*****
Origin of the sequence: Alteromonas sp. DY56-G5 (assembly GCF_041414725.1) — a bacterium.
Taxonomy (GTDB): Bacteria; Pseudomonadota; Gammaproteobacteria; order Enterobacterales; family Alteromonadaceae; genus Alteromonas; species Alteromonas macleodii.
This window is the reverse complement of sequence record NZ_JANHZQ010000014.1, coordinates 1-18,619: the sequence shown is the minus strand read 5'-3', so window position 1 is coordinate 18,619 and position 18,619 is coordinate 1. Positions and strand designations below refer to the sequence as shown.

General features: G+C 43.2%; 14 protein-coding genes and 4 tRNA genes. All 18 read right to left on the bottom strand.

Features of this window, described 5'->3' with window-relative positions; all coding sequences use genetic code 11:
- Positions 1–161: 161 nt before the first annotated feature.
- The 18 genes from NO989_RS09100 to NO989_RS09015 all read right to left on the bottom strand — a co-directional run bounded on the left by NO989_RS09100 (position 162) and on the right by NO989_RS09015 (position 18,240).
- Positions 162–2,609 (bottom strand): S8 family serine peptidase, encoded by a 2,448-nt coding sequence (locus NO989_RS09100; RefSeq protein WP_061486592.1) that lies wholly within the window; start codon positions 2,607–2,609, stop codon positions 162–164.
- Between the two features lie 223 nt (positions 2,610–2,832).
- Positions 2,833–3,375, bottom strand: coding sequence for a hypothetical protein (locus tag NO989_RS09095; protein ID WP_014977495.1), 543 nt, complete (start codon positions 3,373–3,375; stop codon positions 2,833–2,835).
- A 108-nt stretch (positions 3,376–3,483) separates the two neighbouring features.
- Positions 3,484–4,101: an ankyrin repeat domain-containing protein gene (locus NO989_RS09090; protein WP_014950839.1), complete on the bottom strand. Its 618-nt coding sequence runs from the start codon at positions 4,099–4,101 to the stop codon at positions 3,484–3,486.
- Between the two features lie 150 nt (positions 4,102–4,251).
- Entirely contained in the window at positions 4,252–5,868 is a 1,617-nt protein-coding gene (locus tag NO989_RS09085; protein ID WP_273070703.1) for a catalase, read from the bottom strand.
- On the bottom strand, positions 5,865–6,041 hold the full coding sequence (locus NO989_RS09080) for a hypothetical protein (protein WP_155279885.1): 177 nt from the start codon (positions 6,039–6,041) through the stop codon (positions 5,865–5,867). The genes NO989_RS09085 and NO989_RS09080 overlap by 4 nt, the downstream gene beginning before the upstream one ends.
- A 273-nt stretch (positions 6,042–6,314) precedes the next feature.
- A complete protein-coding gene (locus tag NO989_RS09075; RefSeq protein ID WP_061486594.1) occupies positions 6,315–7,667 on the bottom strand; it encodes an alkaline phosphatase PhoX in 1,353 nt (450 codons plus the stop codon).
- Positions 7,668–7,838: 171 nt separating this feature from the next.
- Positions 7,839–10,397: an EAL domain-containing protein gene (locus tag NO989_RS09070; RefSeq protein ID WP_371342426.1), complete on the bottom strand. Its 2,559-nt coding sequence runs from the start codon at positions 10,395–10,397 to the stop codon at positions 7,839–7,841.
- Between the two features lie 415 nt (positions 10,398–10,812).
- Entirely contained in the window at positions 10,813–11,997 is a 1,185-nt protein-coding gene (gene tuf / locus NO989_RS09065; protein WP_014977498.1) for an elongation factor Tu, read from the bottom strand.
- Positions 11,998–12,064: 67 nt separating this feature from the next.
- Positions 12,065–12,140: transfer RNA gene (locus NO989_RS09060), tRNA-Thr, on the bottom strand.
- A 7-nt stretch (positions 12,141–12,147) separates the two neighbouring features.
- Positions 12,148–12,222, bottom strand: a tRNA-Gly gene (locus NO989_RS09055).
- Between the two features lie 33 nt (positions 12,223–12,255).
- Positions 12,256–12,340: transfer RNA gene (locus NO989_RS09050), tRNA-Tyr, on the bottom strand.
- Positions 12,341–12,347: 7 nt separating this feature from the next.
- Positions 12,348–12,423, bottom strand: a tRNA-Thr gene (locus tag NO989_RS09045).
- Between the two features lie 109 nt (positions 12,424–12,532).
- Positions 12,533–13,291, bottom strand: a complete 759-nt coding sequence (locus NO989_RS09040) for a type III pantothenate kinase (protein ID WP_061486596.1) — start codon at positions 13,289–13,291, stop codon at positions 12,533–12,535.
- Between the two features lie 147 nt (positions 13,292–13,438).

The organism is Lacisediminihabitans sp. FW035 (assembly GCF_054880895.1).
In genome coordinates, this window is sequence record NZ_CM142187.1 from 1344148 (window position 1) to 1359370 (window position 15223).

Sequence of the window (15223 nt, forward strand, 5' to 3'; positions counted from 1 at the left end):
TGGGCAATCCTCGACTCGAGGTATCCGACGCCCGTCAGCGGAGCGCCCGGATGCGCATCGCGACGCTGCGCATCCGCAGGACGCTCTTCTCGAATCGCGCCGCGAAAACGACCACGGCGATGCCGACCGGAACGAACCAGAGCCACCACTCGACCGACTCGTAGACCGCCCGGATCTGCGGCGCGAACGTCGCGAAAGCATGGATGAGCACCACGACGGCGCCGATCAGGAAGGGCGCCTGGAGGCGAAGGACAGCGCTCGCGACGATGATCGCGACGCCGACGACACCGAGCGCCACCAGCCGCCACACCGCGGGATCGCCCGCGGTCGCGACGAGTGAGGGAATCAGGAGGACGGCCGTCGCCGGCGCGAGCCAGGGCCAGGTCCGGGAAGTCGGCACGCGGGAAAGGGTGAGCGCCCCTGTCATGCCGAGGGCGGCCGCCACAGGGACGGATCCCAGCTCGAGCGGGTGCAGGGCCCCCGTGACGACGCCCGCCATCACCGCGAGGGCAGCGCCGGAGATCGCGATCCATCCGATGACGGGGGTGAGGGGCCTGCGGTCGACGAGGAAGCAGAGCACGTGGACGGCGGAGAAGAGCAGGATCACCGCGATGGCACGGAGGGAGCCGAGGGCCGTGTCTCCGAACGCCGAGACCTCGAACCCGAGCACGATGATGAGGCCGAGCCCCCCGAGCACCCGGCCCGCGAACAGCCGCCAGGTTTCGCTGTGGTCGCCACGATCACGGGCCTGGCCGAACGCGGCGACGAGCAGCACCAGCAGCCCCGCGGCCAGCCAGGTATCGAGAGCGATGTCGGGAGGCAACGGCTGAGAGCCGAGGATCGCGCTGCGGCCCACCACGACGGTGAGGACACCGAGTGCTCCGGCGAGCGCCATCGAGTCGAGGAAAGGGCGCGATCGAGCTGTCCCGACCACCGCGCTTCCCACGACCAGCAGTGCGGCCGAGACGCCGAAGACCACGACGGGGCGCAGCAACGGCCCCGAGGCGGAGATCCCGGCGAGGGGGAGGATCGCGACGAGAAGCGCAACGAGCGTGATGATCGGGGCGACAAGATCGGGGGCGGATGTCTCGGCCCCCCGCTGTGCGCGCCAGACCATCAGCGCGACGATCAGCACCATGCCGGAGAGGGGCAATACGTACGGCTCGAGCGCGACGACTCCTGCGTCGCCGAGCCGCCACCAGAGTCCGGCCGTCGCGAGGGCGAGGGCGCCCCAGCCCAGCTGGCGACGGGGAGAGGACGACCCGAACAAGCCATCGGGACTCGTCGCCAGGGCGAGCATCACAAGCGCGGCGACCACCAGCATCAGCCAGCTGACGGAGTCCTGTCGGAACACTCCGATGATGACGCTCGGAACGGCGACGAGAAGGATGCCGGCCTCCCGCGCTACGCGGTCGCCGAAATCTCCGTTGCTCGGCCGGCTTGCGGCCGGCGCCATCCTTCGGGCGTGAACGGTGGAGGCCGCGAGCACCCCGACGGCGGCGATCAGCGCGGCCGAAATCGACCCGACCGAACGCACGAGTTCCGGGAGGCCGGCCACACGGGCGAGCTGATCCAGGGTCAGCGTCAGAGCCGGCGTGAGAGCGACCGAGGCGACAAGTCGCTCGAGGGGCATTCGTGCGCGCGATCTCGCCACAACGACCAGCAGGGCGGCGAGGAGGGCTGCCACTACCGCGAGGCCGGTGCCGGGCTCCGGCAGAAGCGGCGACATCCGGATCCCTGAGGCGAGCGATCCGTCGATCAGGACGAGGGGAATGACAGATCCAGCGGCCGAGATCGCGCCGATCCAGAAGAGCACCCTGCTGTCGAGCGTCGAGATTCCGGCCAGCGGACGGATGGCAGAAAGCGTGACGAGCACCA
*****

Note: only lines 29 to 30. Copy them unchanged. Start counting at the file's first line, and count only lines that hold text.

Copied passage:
- Positions 12,348–12,423, bottom strand: a tRNA-Thr gene (locus tag NO989_RS09045).
- Between the two features lie 109 nt (positions 12,424–12,532).